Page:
The Evolution of Food Systems Planning in Kansas

Before moving to Lawrence, Kansas (pop. 97,000), my experience with food systems planning, for the most part, was theoretical and academic. With a recently minted Master of Regional Planning degree, I found myself launching my professional career in a new position: Food Systems Coordinator for Douglas County.

It soon became clear why a college town in Northeast Kansas could boast a county position (albeit grant funded, for now) dedicated to supporting the local food system. We’ve had a farmers’ market and co-op active since the mid-1970s, a collaborative Community Supported Agriculture share program now two decades old, community leaders interested in protecting soil and promoting gardening, a range of active community groups, and a highly motivated Food Policy Council since 2010.

Early outside research and facilitation from state universities and national experts helped lay a foundation to lead the community to become a nationally recognized leader in this work.

So what has food systems planning looked like in Lawrence and Douglas County?

The Garden Incubator, a Common Ground site located within a city park, is designed to welcome gardeners of all ages by including kids’ plots, a vegetable maze, and a sensory garden. Photo by Aimee Polson.

A commitment to cross-sector collaborations

The Douglas County Food Policy Council (DCFPC) is a joint city-county advisory board, composed of 23 local stakeholders representing a diverse range of interests throughout our community food system. Eileen Horn, our city-county Sustainability Director, served as the primary staff support for the council and its various efforts, a role I now hold.

County Appointed City Appointed
At-Large (Input supplier) At-Large (local Health Department)
At-Large (Haskell Indian Nations University Dean) At-Large (Statewide Foundation)
At-Large (State policy advocate on food and health) Agricultural Producer (Produce, flowers)
Agricultural Producer (Poultry) Retail Food Outlet (Restaurant)
Agricultural Producer (Organic produce, flowers, wheat) Retail Food Outlet (Co-op)
Agricultural Producer (Farm bureau board member) Sustainability Advisory Board (for City of Lawrence)
Retail Food Outlet (Grocer) Food Security (Food bank)
Institutional Food Purchaser (Public school) Farmers Market in Douglas County
Education (KU) Business Community (Chamber of Commerce)
Extension Service  
NGO- Health/Nutrition/MD  
NGO- Local Food Systems/Sustainable Ag.  
Youth Representative  
Senior Food and Nutrition Programs  

Innovative use of local government resources to improve access to local, healthy food

  • Double Up Food Bucks: Launched as Market Match in 2014 with about $20,000 in city and county funding, this program allows SNAP-eligible families to spend their benefits at farmers’ markets and have it matched dollar-for-dollar. We are now partners in a $5.8 million USDA grant initiative to rebrand and expand the program with regional partners. Over the next three years, Double Up Food Bucks will expand to 18 regional farmers markets in Eastern Kansas under Douglas County oversight.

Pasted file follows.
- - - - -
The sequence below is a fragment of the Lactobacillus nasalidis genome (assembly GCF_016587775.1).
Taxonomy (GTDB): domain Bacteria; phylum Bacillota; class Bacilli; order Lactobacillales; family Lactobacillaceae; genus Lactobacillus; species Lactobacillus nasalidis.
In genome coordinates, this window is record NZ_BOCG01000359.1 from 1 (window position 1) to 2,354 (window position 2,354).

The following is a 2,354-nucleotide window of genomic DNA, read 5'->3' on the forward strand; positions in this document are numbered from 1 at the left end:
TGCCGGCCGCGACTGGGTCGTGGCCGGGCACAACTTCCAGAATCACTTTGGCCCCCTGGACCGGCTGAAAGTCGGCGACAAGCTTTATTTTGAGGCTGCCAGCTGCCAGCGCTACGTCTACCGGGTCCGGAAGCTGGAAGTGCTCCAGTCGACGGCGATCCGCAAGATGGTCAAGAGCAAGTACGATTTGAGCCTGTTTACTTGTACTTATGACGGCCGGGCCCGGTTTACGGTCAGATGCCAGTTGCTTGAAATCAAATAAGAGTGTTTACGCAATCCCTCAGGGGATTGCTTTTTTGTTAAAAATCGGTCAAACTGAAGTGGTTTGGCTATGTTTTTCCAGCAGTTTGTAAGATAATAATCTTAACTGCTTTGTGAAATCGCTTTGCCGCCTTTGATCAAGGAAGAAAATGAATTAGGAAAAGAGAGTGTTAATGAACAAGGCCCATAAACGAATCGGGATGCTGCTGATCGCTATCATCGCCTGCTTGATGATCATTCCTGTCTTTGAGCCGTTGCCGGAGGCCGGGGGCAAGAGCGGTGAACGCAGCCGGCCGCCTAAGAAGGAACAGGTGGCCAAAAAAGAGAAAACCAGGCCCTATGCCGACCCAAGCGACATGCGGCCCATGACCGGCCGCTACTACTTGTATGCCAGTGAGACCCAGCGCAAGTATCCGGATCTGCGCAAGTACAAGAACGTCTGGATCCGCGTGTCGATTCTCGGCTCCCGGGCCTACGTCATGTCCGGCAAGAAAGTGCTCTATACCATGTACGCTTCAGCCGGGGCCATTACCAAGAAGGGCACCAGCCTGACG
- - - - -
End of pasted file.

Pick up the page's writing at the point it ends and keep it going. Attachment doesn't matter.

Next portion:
• Common Ground Community Gardening Program: The City of Lawrence community garden program, started in 2012, offers free use of city land to interested residents. There are currently 10 Common Ground sites, including an incubator farm for market growers.

Economic development to support farmers and spur new supply chain connections

  • County-wide farmers’ market study: This in-process project funded by the USDA Farmers’ Market Promotion Program grant will provide critical data and technical assistance to strengthen the farmers’ market sector in Douglas County, Kansas.
  • Regional food hub creation: After a multi-year effort assessed the viability of scaled-up local foods production and distribution into wholesale buyers in Northeast Kansas and the Kansas City region, a new food hub, Fresh Farm HQ, has recently launched as an agricultural cooperative.

Changing land use regulations and instilling long-range planning

  • Urban Ag Policy: This spring, following a year of collaboration with the Douglas County Food Policy Council, the planning department, and interested citizens, the City of Lawrence passed a suite of land use code changes to expand allowed urban agriculture uses and standards, including on-site agriculture sales, small animal agriculture, and beekeeping.
  • County-wide Food System Plan: As part of an update to the community’s comprehensive plan, the DCFPC was asked to write a countywide Food System Plan. A community engagement process has launched and will continue into the fall. Our elected officials will adopt the Food System Plan in early 2017.

In each program, project, and policy initiative, there have, of course, been challenges, setbacks, and differing opinions. Yet through sustained efforts, building relationships, and securing outside funding (now more than $1 million!), innovative ideas have helped food systems planning rise to a more prominent place on the city’s and county’s agendas.

As a young professional, it’s quite the place to build my skills — and, yes, at times quite tasty, too.

About the Author

Helen Schnoes is a food systems planner in Douglas County, Kansas.

Top image: Mushrooms at a farmers' market in Lawrence, Kansas. Photo by Flickr user Chris Palmer (CC BY-SA 2.0).


July 26, 2016

By Helen Schnoes, AICP